The British contingent is out in force – there are lots of familiar faces from around the UK at PRH, and they’re all united by this band. We’re also given an impressive lesson in stage-diving from two young boys, who simultaneously leap into the crowd and travel full circle to the bar and back to the stage in synchrony. Check out this great video if you want to be schooled. There aren’t many kids at Punk Rock Holiday, but every single one of them is cooler than you’ll ever be.
Darko are clearly comfortable on a stage of this size: between songs singer Dan Smith has a look of humble contentedness befitting a band aware of their roots. His distinctive vocal is the dynamite: simultaneously clear and raw, on par with Strike Anywhere or Kid Dynamite. Their technical skill is second-to-none, their riffs as immaculate as their well-groomed beards. It’s also quite reassuring to see a group of Brits who don’t look like they’ve been up on the gurn for five straight days – it can be done, folks.
Taking a trip to the tent between bands, we take a seat on the tarmac to watch the skaters in the setting sun. They’re offering free skate lessons and rentals, playing hip-hop and generally jamming on the half-pipe. We leave in time for Dutch punks Undeclinable Ambuscade, whose years of experience shines through in a tight, upbeat set.
Chixdiggit wing it without a setlist, asking for requests from an audience stood at least 10ft away from them. They play Quit Your Job (their track from the infamous Short Music for Short People comp) twice, and the singer’s evidently struggling with a lost voice, but it’s still a fun and fast set.
It’s nothing in comparison to 88 Fingers Louie. They announce that they’re back in the punk game for the long run; great news if you’ve heard their stonking new record Thank You For Being A Friend – definitely the most accomplished comeback album I can recall. New song Knock It Off works well, but it’s tunes from the 90s like Something I Don’t Know, Pent Up and State that really get the crowd going. They’re an institution in their own right, and they even relay a tale of playing with Propagandhi at their first show.
In my traditional manner, I get right down the front for Snuff, who I love deeply. It’s swelteringly hot; you can clearly see the steam rising from bassist Lee Batsford’s shoulders. It goes completely nuts in the pit, although it’s sparse enough down the front to inhibit the stage-diving I’d anticipated. We jump into a conga line for Soul Limbo and get completely slammed into the woodchip floor the second the song breaks down.
I prop myself up on the edge of the stage, risking a boot in a face through the constant stage-diving for Sunny Places and Whatever Happened…, and having a giggle at my mate Georgia taking a casual stroll along the stage to distract trombonist Ollie Stewart mid-song. Stage diving is actively encouraged at PRH, with a dedicated catwalk set up at the front of the mainstage. Throughout the week it’s been extremely entertaining watching people hurl themselves offstage, occasionally dropping straight on their heads, eliciting sympathetic grimaces from many onlookers. It’s even more fun being at the frontline, with a constant steam of people clambering over your head.
Here are Snuff fending off a beach ball attack:
I stumble away from the stage after Snuff sweating and grinning like a maniac. Then suddenly it dawns on me: I’m about to see Propagandhi. I’m not even sure how long I’ve been waiting for this – it’s certainly all anyone’s talked about this week.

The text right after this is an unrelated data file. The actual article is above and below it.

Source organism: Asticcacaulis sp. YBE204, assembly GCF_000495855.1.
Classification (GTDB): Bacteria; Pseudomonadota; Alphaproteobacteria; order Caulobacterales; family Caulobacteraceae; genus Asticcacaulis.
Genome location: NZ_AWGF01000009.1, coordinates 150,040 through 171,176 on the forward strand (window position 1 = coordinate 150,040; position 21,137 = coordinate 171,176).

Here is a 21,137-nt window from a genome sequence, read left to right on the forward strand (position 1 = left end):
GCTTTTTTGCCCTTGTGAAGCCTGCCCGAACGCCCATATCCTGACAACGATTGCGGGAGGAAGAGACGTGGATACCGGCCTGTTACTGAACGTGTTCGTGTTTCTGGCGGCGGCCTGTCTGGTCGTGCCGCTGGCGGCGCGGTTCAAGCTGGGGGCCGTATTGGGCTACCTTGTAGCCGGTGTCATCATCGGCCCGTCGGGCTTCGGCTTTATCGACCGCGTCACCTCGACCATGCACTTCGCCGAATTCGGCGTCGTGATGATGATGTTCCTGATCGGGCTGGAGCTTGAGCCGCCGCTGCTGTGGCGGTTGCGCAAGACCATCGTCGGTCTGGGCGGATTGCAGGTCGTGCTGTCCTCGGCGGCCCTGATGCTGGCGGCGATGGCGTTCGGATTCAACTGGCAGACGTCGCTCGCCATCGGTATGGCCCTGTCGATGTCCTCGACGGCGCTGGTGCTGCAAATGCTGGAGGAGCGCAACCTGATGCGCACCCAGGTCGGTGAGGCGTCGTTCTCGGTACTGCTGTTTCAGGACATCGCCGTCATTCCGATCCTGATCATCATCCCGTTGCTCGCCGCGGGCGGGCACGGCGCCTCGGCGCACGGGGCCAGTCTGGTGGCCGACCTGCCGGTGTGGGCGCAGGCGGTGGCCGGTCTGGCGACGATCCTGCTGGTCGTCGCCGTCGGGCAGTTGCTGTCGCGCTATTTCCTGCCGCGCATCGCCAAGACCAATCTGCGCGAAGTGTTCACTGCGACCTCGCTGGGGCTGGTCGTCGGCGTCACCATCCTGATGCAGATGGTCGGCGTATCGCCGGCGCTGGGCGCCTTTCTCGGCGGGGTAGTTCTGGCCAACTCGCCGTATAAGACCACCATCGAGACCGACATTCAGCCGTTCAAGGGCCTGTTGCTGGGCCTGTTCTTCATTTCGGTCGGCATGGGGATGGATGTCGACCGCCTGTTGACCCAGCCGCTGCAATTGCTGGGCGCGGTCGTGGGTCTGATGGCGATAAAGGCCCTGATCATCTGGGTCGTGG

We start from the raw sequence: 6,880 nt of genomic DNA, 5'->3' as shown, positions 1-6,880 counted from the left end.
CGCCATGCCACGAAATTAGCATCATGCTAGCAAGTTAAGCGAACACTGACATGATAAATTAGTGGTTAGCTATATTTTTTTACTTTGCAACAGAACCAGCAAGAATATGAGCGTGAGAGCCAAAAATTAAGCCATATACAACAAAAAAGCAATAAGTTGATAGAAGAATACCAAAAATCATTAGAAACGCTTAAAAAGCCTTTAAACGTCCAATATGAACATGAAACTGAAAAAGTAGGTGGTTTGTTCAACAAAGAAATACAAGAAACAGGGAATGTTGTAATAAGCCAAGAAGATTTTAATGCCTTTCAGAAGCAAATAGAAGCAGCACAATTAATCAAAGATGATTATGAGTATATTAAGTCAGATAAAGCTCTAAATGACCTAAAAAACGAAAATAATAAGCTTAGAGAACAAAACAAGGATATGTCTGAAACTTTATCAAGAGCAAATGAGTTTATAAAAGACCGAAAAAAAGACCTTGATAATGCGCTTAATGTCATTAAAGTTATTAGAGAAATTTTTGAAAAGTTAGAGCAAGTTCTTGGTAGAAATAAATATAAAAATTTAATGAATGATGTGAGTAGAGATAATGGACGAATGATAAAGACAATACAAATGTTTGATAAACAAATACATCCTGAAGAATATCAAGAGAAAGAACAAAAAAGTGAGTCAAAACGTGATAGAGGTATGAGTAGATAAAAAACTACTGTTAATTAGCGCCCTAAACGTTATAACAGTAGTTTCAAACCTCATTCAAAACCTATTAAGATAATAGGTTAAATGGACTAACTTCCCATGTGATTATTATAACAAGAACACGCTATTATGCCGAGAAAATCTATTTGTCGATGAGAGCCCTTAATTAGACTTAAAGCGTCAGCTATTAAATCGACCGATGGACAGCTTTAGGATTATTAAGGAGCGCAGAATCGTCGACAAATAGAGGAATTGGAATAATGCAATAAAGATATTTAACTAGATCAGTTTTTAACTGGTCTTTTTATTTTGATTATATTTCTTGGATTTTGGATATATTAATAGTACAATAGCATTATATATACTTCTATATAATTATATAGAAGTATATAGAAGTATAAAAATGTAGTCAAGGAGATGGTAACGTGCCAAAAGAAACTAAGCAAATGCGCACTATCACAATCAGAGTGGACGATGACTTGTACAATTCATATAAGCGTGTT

They’re as great as their reputation would suggest, not overrated in the slightest. To quote my friend Tommy, “Words are bollocks,” when it comes to describing how overwhelmingly good their set it. They play a mixed set including quite a lot of older material, and new song Victory Lap goes over well with the crowd I shed a tear of joy during Night Letters and go wild for Nation State. Chris Hannah pauses the set to record two messages to his kids, getting the audience to practice shouting, “Hi Francis!” first. Playing Fuck The Border feels really relevant in Europe right now, whipping the audience into a complete frenzy.
For me, watching Propagandhi really is a life-affirming experience. We sprint down the front for the encore, and I climb up onstage to hurl myself off during Anti Manifesto, ticking off a life-goal as my final action of the week.
As their set comes to an end, I’m struck with a mix of elation and sorrow. I’m sad that it’s over and that more of my friends aren’t here to have witnessed it… but I’m happy to have spent a week in a stunning location, watching great bands, surrounded by wonderful, like-minded people.
It’s hard to imagine a better week. The bands are from a vast array of countries, but are singularly high-calibre. We get three full days of sweltering heat. Even in the rain, it’s warm enough to walk around without layers of hoodies. Vegans are extremely well catered for. I feel relaxed and safe. Everywhere’s clean. And the portaloos miraculously seem never to run out of toilet roll.
Most importantly, I’ve met new people, turned acquaintances into friends, and cemented relationships with those I know well. There’s a sense of camaraderie in having travelled so far for what you love that makes Punk Rock Holiday feel like home.
I finish the festival at 3am, sat on a rocky outcrop near the Beach Stage, sharing a pina colada and listening to Pig Parlament covering Slayer for punk rock karaoke. It doesn’t really get better than this.
Finally, just for shits and giggles…
Top 10 Bands of Punk Rock Holiday 1.7
- Not On Tour
- Teenage Bottlerocket
- 88 Fingers Louie
- Petrol Girls
- Face to Face
- La Armada
Special kudos also goes to Straightline for playing the best punk rock cover in the world.
What would yours be?
Make sure you check out:
P.S. Big thanks to Tommy Maund for a) putting up with my shit for a week and b) writing half the jokes in this article.